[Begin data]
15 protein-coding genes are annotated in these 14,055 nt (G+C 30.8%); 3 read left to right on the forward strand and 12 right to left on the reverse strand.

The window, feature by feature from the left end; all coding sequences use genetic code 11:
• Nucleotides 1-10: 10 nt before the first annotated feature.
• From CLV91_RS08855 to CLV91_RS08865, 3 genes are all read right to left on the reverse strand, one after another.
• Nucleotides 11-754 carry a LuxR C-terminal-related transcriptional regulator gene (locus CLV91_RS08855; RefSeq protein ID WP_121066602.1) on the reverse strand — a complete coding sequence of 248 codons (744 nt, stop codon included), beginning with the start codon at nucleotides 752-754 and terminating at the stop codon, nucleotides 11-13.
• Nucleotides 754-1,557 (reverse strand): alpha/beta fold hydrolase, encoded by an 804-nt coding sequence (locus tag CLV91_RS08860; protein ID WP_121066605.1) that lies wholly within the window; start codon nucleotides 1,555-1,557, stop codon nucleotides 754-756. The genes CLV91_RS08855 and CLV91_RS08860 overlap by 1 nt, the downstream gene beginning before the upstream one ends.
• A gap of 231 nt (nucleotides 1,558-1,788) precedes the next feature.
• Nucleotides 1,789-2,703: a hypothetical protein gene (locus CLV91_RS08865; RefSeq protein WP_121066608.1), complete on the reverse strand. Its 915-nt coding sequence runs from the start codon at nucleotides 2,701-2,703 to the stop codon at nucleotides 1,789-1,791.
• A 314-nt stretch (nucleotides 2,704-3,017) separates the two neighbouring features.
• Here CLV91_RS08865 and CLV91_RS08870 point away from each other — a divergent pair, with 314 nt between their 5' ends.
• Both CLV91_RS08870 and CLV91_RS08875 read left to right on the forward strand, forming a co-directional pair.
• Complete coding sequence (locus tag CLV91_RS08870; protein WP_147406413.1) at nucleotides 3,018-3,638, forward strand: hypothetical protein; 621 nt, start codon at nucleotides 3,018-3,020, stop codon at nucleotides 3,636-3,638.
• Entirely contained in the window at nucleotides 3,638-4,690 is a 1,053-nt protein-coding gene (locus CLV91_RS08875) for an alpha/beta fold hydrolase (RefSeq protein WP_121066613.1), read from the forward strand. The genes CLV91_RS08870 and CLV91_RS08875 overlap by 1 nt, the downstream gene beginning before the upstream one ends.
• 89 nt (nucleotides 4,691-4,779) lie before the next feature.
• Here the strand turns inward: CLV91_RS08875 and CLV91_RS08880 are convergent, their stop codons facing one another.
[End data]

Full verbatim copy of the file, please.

15 protein-coding genes are annotated in these 14,055 nt (G+C 30.8%); 3 read left to right on the forward strand and 12 right to left on the reverse strand.

The window, feature by feature from the left end; all coding sequences use genetic code 11:
• Nucleotides 1-10: 10 nt before the first annotated feature.
• From CLV91_RS08855 to CLV91_RS08865, 3 genes are all read right to left on the reverse strand, one after another.
• Nucleotides 11-754 carry a LuxR C-terminal-related transcriptional regulator gene (locus CLV91_RS08855; RefSeq protein ID WP_121066602.1) on the reverse strand — a complete coding sequence of 248 codons (744 nt, stop codon included), beginning with the start codon at nucleotides 752-754 and terminating at the stop codon, nucleotides 11-13.
• Nucleotides 754-1,557 (reverse strand): alpha/beta fold hydrolase, encoded by an 804-nt coding sequence (locus tag CLV91_RS08860; protein ID WP_121066605.1) that lies wholly within the window; start codon nucleotides 1,555-1,557, stop codon nucleotides 754-756. The genes CLV91_RS08855 and CLV91_RS08860 overlap by 1 nt, the downstream gene beginning before the upstream one ends.
• A gap of 231 nt (nucleotides 1,558-1,788) precedes the next feature.
• Nucleotides 1,789-2,703: a hypothetical protein gene (locus CLV91_RS08865; RefSeq protein WP_121066608.1), complete on the reverse strand. Its 915-nt coding sequence runs from the start codon at nucleotides 2,701-2,703 to the stop codon at nucleotides 1,789-1,791.
• A 314-nt stretch (nucleotides 2,704-3,017) separates the two neighbouring features.
• Here CLV91_RS08865 and CLV91_RS08870 point away from each other — a divergent pair, with 314 nt between their 5' ends.
• Both CLV91_RS08870 and CLV91_RS08875 read left to right on the forward strand, forming a co-directional pair.
• Complete coding sequence (locus tag CLV91_RS08870; protein WP_147406413.1) at nucleotides 3,018-3,638, forward strand: hypothetical protein; 621 nt, start codon at nucleotides 3,018-3,020, stop codon at nucleotides 3,636-3,638.
• Entirely contained in the window at nucleotides 3,638-4,690 is a 1,053-nt protein-coding gene (locus CLV91_RS08875) for an alpha/beta fold hydrolase (RefSeq protein WP_121066613.1), read from the forward strand. The genes CLV91_RS08870 and CLV91_RS08875 overlap by 1 nt, the downstream gene beginning before the upstream one ends.
• 89 nt (nucleotides 4,691-4,779) lie before the next feature.
• Here the strand turns inward: CLV91_RS08875 and CLV91_RS08880 are convergent, their stop codons facing one another.